Elderly Couple Moving into a Smaller HouseAs Elder Law Attorneys, we help people with the issues they have as they get older. This includes legal concerns as well as personal and family matters. One issue that comes up a lot with our older clients is the decision to give up the family home and move into a smaller place. This is not an easy decision to make, but in our experience, it can be the key to being able to stay independent and age on your own terms.

When a Big House Is Too Much to Manage

As you get older, the care and upkeep of the family home may become overwhelming. Not only is it physically difficult, but it can become a drain on your finances when you could put that money to much better use. If you have lost your spouse and are alone in the home, it is even more difficult. We all hope to be able to live in our own home for as long as possible, but sometimes the home we have lived in for 40 years is not the right home for this. Independent living may mean having an environment you can manage by yourself, and that often means getting rid of a lot of stuff and moving into a smaller home.

Because the proceeds from the sale of a house could affect your ability to qualify for Medicaid or VA benefits later on, your first step before selling a house should be to discuss ways to protect your future eligibility with an estate planning attorney.

Tips for Tackling Downsizing

You have a lifetime’s worth of meaningful belongings in your home, and it is difficult to think of parting with them. However, the sooner you begin to tackle the job, the easier it will be on you and your children. We hope the following tips will make this task a little less daunting:

  1. Give yourself time. Starting this major undertaking well ahead of when you need to be out of the house will be the greatest gift you can give yourself. Given the time, you can tackle one small area at a time and gradually work your way through the house, rather than being overwhelmed by trying to do it all in a single week because your spouse has died unexpectedly or the house has sold.
  2. Get help from a friend or family member. You need an objective person to help you decide what to keep and what to pass on. If you are the designated helper, try to offer “yes or no” options rather than “this or that” options. For example, saying, “These are the most useful pots you have. Would you like to keep them?” is much more helpful than saying, “Would you like to keep this pot or that pot?” Be tactful, but remember the goal is to get rid of stuff.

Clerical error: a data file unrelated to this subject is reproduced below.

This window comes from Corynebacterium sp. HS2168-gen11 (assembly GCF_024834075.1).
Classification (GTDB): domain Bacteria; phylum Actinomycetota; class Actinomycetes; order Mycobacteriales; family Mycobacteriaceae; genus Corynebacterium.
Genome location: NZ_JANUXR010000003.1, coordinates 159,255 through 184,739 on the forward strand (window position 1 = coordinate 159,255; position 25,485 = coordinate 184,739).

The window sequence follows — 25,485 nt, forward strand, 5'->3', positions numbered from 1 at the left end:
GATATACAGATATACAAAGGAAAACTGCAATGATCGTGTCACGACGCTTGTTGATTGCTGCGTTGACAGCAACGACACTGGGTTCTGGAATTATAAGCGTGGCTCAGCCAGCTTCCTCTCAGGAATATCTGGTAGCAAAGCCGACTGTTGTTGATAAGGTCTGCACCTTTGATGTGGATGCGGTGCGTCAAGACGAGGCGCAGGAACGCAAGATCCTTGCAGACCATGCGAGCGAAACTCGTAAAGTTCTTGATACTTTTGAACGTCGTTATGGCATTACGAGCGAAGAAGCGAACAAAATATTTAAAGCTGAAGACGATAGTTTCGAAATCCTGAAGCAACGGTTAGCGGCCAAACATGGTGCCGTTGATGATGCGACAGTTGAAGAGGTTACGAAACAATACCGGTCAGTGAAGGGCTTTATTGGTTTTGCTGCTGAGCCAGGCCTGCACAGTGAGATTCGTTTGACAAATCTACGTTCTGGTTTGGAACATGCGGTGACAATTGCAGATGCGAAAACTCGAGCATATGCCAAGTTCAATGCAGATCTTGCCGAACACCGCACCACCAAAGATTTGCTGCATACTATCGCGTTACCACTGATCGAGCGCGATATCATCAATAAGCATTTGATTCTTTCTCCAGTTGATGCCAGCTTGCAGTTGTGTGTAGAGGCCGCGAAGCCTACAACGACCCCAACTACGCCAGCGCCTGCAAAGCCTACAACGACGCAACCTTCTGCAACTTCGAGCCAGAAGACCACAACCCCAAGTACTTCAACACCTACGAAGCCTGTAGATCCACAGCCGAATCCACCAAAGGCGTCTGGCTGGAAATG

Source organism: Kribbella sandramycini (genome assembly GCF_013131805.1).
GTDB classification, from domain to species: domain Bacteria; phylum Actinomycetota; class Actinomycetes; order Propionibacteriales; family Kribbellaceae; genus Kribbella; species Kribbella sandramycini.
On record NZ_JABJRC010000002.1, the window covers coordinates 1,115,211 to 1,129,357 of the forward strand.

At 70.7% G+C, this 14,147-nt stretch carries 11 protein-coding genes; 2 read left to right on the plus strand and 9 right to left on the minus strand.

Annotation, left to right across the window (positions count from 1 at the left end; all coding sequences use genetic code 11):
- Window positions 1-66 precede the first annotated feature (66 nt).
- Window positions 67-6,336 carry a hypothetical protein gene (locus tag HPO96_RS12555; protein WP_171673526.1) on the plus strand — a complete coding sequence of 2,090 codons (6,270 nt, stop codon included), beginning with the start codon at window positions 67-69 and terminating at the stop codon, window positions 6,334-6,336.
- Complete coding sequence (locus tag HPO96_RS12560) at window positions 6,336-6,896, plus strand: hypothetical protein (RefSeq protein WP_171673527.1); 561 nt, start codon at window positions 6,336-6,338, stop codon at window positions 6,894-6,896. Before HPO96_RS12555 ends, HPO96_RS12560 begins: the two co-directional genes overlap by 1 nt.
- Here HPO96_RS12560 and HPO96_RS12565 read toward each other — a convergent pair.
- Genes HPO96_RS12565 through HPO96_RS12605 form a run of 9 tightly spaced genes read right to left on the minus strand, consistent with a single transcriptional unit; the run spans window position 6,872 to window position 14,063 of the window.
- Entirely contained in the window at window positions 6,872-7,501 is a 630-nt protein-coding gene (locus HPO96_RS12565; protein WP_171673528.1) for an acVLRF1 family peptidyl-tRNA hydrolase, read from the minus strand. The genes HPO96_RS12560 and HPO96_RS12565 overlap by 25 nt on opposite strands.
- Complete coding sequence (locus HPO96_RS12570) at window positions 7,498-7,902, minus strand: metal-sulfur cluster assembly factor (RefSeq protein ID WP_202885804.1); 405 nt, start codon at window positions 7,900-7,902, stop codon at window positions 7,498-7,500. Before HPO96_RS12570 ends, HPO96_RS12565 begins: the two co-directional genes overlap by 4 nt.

3. Don’t make a “maybe” pile. As you go through items, make a keep pile and a give-away pile, but do not allow yourself to put anything in a “maybe” pile. You have to commit to a decision now and stick to it, or you will not make any progress towards your goal of downsizing.
  4. Pass on special items now. If you have family heirlooms or other valuable property, consider gifting them to family members and friends now rather than leaving them in a will. This way, you can make sure these special objects go to the person you want to have them, and you can enjoy their appreciation for the gift. It can also prevent disputes among family members after you are gone.
  5. Use technology to preserve memorabilia. You certainly don’t want to destroy one-of-a-kind family photographs, newspaper clippings, or meaningful documents, but it is impossible to safely store these things and move them from place to place indefinitely. Thanks to modern technology, however, you can preserve them in digital files that you can more easily view and share with multiple family members. There are services you can use that will take all of this memorabilia, scan it, and save it on a flash drive.
  6. Hire professional help. Once you have decided on a manageable amount of stuff to keep and have given away what you want your family to have, we suggest hiring a company to come in, price what’s left, and sell it for you. You can specify what you want to happen to the things that don’t sell, such as donating them to charity. This service will cost you some of what you would have made in the sale, but it is well worth it.

There is no doubt that it is very difficult to think about saying goodbye to the things that have been a part of your life for so long, but if you tackle the job in small steps and involve your family, it can be much easier.

John K. Ross IV
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John K. Ross helps clients in Texas and Arkansas with all matters of Elder Law including estate planning.